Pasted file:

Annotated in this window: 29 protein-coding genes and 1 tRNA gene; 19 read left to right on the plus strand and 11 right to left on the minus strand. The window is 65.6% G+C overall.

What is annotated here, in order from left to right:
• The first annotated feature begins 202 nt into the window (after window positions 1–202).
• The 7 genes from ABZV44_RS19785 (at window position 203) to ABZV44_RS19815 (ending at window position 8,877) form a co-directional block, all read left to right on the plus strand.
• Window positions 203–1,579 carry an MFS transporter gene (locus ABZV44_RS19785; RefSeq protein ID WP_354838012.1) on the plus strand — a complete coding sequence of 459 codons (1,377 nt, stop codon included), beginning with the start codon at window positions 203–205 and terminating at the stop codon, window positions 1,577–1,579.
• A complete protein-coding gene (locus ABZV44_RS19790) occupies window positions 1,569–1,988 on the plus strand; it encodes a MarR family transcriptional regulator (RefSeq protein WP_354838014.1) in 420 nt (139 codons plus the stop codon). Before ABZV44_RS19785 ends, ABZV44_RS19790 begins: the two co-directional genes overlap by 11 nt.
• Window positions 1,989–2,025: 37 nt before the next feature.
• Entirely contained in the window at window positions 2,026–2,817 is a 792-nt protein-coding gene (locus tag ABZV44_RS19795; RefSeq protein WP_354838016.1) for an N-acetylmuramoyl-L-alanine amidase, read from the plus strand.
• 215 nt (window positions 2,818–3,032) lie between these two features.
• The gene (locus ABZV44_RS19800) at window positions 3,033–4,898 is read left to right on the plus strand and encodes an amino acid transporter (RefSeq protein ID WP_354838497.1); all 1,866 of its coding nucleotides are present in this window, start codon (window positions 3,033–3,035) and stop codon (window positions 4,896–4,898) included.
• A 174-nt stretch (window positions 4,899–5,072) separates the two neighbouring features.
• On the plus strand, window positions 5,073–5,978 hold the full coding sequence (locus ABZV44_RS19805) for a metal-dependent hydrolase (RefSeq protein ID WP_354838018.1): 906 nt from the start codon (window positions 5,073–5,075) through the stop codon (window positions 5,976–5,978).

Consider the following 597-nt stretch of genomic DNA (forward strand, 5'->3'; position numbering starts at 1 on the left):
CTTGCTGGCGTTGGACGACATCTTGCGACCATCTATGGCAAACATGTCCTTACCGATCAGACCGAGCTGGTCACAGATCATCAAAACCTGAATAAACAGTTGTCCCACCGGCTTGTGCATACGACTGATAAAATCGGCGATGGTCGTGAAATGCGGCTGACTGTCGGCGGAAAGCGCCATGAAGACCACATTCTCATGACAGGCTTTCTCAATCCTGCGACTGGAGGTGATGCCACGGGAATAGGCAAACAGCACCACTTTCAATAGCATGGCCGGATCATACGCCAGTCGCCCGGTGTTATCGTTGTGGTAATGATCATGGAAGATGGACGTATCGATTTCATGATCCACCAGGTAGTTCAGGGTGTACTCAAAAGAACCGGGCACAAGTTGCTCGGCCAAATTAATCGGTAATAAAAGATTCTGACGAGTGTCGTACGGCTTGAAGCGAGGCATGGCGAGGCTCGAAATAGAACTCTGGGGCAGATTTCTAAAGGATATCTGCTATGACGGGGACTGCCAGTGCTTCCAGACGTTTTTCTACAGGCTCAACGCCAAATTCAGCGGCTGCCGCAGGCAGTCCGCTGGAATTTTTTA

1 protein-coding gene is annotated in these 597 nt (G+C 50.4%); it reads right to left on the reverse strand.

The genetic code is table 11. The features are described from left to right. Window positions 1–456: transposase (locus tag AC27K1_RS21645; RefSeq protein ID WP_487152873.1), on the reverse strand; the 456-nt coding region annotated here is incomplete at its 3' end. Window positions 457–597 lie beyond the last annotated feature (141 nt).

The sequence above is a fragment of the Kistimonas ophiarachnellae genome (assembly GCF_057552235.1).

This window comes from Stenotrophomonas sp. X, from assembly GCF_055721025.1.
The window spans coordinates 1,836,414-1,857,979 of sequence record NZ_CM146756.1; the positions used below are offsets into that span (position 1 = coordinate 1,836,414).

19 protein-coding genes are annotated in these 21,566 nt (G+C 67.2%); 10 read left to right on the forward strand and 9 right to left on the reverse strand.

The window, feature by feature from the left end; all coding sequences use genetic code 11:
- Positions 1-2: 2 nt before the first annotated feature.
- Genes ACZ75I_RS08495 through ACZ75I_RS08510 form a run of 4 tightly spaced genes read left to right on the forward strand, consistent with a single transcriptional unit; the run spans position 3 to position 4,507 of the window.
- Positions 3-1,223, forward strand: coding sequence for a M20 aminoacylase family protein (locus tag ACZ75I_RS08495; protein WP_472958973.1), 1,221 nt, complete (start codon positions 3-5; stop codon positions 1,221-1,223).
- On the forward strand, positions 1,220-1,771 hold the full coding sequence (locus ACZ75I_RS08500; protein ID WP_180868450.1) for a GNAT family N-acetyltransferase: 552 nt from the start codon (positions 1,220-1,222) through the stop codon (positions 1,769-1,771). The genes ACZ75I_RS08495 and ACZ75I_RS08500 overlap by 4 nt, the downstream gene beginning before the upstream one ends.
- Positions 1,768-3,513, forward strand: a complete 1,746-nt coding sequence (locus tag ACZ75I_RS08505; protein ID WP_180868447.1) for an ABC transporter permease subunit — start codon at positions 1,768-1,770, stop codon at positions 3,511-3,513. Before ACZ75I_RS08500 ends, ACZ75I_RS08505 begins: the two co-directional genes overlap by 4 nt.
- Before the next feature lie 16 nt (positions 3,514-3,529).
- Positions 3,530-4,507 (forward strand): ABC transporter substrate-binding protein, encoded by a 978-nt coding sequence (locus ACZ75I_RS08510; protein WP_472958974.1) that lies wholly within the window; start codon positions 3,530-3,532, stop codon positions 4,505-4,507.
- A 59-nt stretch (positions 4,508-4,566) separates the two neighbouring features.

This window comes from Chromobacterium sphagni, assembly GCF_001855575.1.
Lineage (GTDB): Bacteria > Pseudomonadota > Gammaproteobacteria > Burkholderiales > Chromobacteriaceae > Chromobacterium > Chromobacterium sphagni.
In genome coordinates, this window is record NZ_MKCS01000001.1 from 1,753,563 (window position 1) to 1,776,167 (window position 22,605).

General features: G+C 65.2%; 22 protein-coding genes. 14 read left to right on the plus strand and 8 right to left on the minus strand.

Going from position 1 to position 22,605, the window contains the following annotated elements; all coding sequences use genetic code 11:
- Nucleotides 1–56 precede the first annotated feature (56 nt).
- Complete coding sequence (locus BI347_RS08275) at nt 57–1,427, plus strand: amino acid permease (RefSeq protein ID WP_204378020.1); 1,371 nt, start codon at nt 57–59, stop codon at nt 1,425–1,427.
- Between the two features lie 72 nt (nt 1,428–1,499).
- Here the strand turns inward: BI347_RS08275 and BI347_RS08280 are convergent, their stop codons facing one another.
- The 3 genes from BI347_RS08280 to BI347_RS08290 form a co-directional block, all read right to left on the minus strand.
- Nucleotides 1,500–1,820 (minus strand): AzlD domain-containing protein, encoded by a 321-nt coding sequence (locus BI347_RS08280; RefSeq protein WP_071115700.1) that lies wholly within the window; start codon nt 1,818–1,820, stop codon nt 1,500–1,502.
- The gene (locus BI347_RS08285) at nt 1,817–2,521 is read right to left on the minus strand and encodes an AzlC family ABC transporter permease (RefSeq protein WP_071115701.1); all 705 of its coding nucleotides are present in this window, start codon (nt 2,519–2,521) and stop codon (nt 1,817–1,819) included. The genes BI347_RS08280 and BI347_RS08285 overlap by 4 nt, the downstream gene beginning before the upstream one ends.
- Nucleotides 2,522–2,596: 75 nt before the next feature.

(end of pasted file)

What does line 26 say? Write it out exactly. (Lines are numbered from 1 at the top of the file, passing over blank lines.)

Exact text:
- Positions 1,768-3,513, forward strand: a complete 1,746-nt coding sequence (locus tag ACZ75I_RS08505; protein ID WP_180868447.1) for an ABC transporter permease subunit — start codon at positions 1,768-1,770, stop codon at positions 3,511-3,513. Before ACZ75I_RS08500 ends, ACZ75I_RS08505 begins: the two co-directional genes overlap by 4 nt.